Department of Industrial Relations v. Mann , 50 So. 2d 780 ( 1950 )


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  • 50 So. 2d 780 (1950)

    DEPARTMENT OF INDUSTRIAL RELATIONS
    v.
    MANN.

    6 Div. 961.

    Court of Appeals of Alabama.

    October 31, 1950.
    Rehearing Denied November 21, 1950.

    *781 J. Eugene Foster and O. J. Goodwyn, of Montgomery, for appellant.

    Lipscomb & Brobston and Jas. M. Hamrick, of Bessemer, for appellee.

    HARWOOD, Judge.

    Having exhausted her administrative remedies upon the Board of Appeals finding that she was disqualified for unemployment benefits this claimant perfected her appeal to the Circuit Court of Jefferson County, Bessemer Division.

    Two issues were presented in the de novo trial of this cause in the circuit court, namely:

    1. Did the appellant voluntarily leave her work without good cause connected with such work, and

    2. Was appellant available for work within the meaning of the Alabama Unemployment Compensation Law during the time she was filing her weekly claims for benefits under such law?

    After the trial below the lower court entered a judgment finding that the claimant, appellee here, did not leave her employment without good cause connected with her work, and was not disqualified for receiving benefits, and ordered the decision of the Board of Appeals set aside and a judgment entered for the claimant.

    From this judgment the Director of the Department of Industrial Relations as an interested party, perfected an appeal to this court.

    In the trial below the claimant, appellee here, testified that she first went to work for the Hill Grocery Company in 1943. Shortly thereafter she was transferred to a store of that company managed by Mr. D. F. Wesson. Four or five other persons were employed in the store.

    Her relations with Mr. Wesson, prior to his departure for military service were "just fine," and she enjoyed the work.

    Mr. Wesson entered military service, and was away for about two years. During his absence the appellee served as manager of the store for some eighteen months.

    Upon Mr. Wesson's return he was again made manager of the store, the appellee alleges at her request.

    From this time on, according to the appellee, the situation was no longer a pleasant one, though she tried to cooperate with him as manager.

    When asked by her attorney as to what had occurred between her and Mr. Wesson in regard to her work she replied: "Well, I might say it was just a lot of little things. He would show he didn't like the things I did." Appellee further testified however *782 that Mr. Wesson never at any time made any complaint about her work.

    When asked to give examples of the things that occurred between them the appellee related that on one occasion, while Mr. Wesson was absent, she had opened the store safe for Mr. Hood, Superintendent of the Hill Grocery Company. The appellee then testified: "I don't know, but it seemed he disliked that very much."—"He never did say anything, but he was sarcastic; he never did mention a thing to me. He never did say I don't like what you did at all. It would have been better if he had."

    The only other example appellee could give reflecting on Mr. Wesson's attitude toward her was that on another occasion she had asked Mr. Hood about a light over some scales and a cash register which she was required to use. Mr. Hood asked Mr. Wesson to install the light. According to appellee Mr. Wesson "was nice about it. But he said I was too old to see anything."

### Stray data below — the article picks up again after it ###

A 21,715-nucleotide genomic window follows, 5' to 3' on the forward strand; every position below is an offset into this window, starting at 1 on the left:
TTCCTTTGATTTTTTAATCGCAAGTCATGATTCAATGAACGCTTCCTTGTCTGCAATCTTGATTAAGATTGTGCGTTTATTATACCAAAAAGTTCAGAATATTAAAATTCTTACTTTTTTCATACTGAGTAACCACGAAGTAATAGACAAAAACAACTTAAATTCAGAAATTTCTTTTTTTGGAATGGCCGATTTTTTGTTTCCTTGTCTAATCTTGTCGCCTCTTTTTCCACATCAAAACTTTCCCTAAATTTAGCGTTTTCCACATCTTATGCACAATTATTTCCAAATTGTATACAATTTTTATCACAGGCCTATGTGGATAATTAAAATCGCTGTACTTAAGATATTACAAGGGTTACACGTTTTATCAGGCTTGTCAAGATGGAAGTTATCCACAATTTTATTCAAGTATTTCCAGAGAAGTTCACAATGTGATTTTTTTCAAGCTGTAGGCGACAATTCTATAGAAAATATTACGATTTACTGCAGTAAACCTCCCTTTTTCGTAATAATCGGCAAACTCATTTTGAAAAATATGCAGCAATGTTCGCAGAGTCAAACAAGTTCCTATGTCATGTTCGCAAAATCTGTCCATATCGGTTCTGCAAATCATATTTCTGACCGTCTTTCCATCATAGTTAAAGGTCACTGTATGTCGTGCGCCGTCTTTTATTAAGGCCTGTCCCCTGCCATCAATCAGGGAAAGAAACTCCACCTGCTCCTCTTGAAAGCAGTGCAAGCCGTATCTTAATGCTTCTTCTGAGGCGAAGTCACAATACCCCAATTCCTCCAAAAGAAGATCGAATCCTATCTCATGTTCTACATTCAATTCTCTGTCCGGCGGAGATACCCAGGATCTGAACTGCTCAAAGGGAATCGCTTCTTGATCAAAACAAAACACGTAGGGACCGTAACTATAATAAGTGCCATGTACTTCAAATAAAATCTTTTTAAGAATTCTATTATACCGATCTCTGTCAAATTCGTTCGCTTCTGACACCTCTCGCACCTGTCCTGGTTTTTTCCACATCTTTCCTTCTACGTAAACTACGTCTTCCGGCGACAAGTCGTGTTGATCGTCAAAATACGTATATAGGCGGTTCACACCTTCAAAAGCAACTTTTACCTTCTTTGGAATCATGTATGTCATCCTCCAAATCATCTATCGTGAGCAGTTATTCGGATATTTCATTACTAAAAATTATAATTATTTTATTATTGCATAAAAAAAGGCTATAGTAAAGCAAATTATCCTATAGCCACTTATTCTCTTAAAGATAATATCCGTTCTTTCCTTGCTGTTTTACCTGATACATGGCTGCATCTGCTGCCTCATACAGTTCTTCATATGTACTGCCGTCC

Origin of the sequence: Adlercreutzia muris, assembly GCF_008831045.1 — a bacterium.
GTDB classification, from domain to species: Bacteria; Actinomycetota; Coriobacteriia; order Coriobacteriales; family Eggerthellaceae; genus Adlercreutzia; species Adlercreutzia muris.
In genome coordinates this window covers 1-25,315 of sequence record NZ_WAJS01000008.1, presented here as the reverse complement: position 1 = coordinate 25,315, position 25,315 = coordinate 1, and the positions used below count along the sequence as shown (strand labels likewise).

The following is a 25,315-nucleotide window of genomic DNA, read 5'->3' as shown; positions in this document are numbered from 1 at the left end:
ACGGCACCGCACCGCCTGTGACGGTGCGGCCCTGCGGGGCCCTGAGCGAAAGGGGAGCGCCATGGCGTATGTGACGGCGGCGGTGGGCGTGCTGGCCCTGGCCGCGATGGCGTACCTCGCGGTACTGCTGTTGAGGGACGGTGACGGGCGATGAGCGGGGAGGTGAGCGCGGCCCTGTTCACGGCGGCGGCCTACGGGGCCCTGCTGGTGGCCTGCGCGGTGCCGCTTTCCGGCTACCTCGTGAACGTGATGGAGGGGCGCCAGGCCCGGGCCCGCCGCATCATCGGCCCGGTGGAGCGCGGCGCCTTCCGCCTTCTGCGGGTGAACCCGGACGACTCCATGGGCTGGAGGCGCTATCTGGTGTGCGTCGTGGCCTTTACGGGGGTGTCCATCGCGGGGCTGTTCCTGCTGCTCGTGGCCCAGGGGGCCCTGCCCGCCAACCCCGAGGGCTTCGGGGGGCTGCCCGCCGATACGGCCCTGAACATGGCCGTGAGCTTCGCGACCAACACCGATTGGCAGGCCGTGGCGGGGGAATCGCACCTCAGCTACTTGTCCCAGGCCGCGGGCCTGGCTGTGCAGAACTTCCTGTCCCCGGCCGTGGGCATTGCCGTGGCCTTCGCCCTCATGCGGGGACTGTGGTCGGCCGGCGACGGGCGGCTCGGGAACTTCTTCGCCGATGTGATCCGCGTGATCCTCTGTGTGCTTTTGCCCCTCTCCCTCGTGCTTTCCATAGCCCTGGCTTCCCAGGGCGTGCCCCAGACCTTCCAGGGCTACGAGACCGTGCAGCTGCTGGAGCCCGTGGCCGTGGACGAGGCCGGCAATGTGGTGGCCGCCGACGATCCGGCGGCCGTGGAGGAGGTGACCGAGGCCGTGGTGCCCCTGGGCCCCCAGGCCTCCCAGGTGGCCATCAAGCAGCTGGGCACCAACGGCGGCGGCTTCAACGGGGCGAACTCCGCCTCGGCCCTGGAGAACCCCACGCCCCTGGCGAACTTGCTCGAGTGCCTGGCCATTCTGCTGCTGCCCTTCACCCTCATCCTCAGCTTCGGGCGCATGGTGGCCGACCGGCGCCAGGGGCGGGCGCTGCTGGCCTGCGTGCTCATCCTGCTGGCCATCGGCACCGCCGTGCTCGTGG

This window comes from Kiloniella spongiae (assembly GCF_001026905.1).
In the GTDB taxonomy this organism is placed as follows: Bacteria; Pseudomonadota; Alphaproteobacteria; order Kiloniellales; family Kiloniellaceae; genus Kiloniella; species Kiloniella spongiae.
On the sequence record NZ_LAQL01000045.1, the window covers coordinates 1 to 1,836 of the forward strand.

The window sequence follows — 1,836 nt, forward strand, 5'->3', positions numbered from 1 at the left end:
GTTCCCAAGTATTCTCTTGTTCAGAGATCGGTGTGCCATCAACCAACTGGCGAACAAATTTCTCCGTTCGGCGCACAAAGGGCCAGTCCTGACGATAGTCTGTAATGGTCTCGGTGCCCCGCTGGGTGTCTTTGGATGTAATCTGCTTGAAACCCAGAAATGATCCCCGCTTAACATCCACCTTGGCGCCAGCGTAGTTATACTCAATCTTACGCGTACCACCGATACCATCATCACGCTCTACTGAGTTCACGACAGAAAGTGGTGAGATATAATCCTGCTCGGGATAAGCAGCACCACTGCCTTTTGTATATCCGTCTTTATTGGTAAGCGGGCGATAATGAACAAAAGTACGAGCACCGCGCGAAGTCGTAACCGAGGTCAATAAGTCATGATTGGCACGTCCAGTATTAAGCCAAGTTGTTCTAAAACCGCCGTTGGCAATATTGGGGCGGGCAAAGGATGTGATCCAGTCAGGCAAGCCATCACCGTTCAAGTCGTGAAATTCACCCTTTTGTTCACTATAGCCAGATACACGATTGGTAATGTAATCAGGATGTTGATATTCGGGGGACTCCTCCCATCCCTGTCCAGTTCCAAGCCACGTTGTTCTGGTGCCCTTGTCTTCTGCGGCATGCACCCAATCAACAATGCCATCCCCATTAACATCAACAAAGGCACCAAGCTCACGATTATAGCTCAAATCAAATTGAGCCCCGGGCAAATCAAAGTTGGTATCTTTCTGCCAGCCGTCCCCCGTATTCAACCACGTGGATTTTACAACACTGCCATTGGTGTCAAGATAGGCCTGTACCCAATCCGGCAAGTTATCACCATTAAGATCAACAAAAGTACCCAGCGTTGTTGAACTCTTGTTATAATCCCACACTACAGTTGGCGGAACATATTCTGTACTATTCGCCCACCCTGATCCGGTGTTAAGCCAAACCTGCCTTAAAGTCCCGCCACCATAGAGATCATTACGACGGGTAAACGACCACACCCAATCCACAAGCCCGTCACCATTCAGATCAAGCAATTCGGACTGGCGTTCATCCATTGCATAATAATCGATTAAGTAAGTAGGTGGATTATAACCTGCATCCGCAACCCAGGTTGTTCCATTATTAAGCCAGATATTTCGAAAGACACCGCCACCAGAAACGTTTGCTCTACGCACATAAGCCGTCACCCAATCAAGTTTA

On a Saturday, which "wasn't too long" after the scale incident the appellee left her job, and did not return.

    The next day, that is Sunday, she called Mr. Hood and made an appointment with him for Monday morning.

    The appellee's account of her conversation with Mr. Hood on Monday morning was as follows: "Well, I just told him I didn't want to go back to that place. He said well, we don't want you to quit; I will find you another place. He didn't ask me to go back to that store that day or at any time. He said the job that he thought he would find me that week didn't materialize."

    He further told her it would be all right if she stayed home a few days, but he thought he would call her that week.

    The appellee remained at home, but received no call, and the next thing she received was a separation notice.

    She made no effort thereafter to see Mr. Wesson or Mr. Hood, except that she saw Mr. Hood at the Employment Office and he told her he was still willing to find a job for her when there was an opening.

    Mr. Hood did call her in October and she resumed employment with the Hill Grocery Company.

    On cross examination the appellee testified that while she served as manager she received commissions as well as a salary, and upon Mr. Wesson's return she reverted to a straight salary. She denied that this played any part in her dissatisfaction.

    When asked what she replied when Mr. Wesson told her she was too old to see the scales she testified: "I guess I laughed it off."

    "Q. Couldn't it possibly be that he was joking with you, since you laughed it off? A. I don't think so."

    As to her conversation with Mr. Hood the appellee testified on cross examination that she "just told Mr. Hood I wasn't at all satisfied; it wasn't pleasant there; I didn't want to go back," and that she would be willing to work any other place, and that after their conversation Mr. Hood knew she was not going back.

    Appellee stated she remained home five weeks after her conversation with Mr. Hood. She thought she had seen Mr. Hood several times during that period, as she went to the Hill store every day, but she never did ask Mr. Hood during this time if he had obtained another job for her, as she thought he would call when he had one.

    She did not apply for work at any other place during this time.

    When asked by the attorney for the Department if she could not "put your finger on anything definite that Mr. Wesson did that caused you not to work?" the appellee replied: "Well, it was just unpleasant."